fshell does not work (for me)



Cromix does not have the equivalent of the Linux system() call and so you need to use fshell or fexec.  Unfortunately I did not get it working.  Bear in mind the C compiler I was using does not allow C99  or modern array assignment so it could well be my code.  Or alternatively bad sigmask and sigvalues since I could not find any guidance, despite match (Cromix version of UNIX grep) all the .h files I could find in /usr/include.





Desperate shell times

Not being able to get any C program to work, and with no 68010 assembler installed I resorted to a kludge testing solution



more doit
/bin/time.bin < ifile61
/bin/time.bin < ifile62
/bin/time.bin < ifile63


cat ifile61
1/1/61
12:34:56


- On my linux system generate a controlling script doit
- do it runs the time command 256 times, and takes input from 256 different files
- each one of those files has a different year number in it from 0 to 255
- I can't use the native Cromix shell because there is no way to make a loop!
- tar up the files into a v7 UNIX compatible file
- transfer the tar file from Windows VM machine to Cromix over a Serial cable
- unpack the tar file using the ftar -ux  Unix extract option
- run the doit shell script that reads the 256 files and log the output




So I iterate the year from 61 to 195 and find a whole range of illogical years result.  Including 2015 but not 2016.  I just don't believe it!




What works in the 68010 Cromix Version
I found however that this does work under the Cromix 167 Operating system for the 68000 processor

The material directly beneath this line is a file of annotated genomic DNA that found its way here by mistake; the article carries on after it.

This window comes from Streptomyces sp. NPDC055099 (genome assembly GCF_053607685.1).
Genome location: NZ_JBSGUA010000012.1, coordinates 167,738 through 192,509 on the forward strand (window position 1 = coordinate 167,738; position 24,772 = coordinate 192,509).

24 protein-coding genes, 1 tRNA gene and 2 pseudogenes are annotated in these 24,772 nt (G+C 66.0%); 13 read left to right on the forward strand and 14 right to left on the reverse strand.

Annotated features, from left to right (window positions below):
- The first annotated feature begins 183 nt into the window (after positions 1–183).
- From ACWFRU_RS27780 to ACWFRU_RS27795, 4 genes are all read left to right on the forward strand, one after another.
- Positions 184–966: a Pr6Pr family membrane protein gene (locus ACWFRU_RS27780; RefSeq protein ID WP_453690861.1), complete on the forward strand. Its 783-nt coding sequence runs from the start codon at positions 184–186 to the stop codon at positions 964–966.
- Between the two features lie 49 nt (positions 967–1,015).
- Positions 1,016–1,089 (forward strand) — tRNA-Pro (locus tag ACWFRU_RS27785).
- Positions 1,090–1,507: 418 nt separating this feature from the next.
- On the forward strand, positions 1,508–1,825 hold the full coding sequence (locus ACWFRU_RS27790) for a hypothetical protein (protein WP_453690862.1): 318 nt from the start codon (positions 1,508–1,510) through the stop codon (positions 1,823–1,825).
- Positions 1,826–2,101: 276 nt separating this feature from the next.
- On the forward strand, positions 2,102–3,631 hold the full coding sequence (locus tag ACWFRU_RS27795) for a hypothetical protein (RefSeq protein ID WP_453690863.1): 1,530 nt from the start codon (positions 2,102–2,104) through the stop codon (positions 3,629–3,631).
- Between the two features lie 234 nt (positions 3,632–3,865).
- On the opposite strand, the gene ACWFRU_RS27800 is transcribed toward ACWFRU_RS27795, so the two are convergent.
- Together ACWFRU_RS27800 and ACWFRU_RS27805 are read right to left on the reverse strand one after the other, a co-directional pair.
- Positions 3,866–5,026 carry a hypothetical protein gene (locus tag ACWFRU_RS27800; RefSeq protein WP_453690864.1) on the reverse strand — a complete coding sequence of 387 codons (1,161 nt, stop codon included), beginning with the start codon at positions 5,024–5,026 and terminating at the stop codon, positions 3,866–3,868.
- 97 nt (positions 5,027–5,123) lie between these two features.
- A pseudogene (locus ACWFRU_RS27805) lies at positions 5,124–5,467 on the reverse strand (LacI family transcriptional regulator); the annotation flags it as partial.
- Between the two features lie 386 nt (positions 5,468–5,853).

system[5] version cromix.*
    CRC OK   68010 XPU 167   Cromix-Plus Operating System
system[6] time -s
        Saturday, September 17, 2016            16:34:53
DATE (mm/dd/yy): 09/19/116
TIME (hh:mm:ss): 18:20
          Monday, September 19, 2016            18:20:00

Oh, and because 68010 code can work on the 68020 system I took the /bin/time.bin 68010 version and executed that in the 68020 environment.  No!  That did not work sadly.


Unbelievable bad luck!


Summary So far

Under the 68010 processor and the Cromix 167 Operating system, by specifying 3 digits  e.g. 116, to the 68010 version of /bin/time.bin I can specify the year 2016 and that is correctly set into the Operating System.  Further then, files created and saved have the correct date and time of the year 2016.

But under the 68020 processor, which cannot run Cromix 167 I must run Cromix 172XXU ( or 168XXU).  In this environment the same 'trick' to use 116 as the 2 digit year does not work and when used screws up both the date and the time

I tried using a C program instead of a command line to set the time, but it is no better

I then tried using 68000 Assembler and Z80 assembler via the priv and debug commands. They work for year 2015 (by specifying year 115) but not for 2016

Since the 68020 processor card is over 300% faster than the 8Mhz 68000 processor, and can also run UNIX  (well yet to be proven!) it would really suck to be constrained to run the older Operating System with the Slower processor card, just to have the time and date come out right.


#Cromemco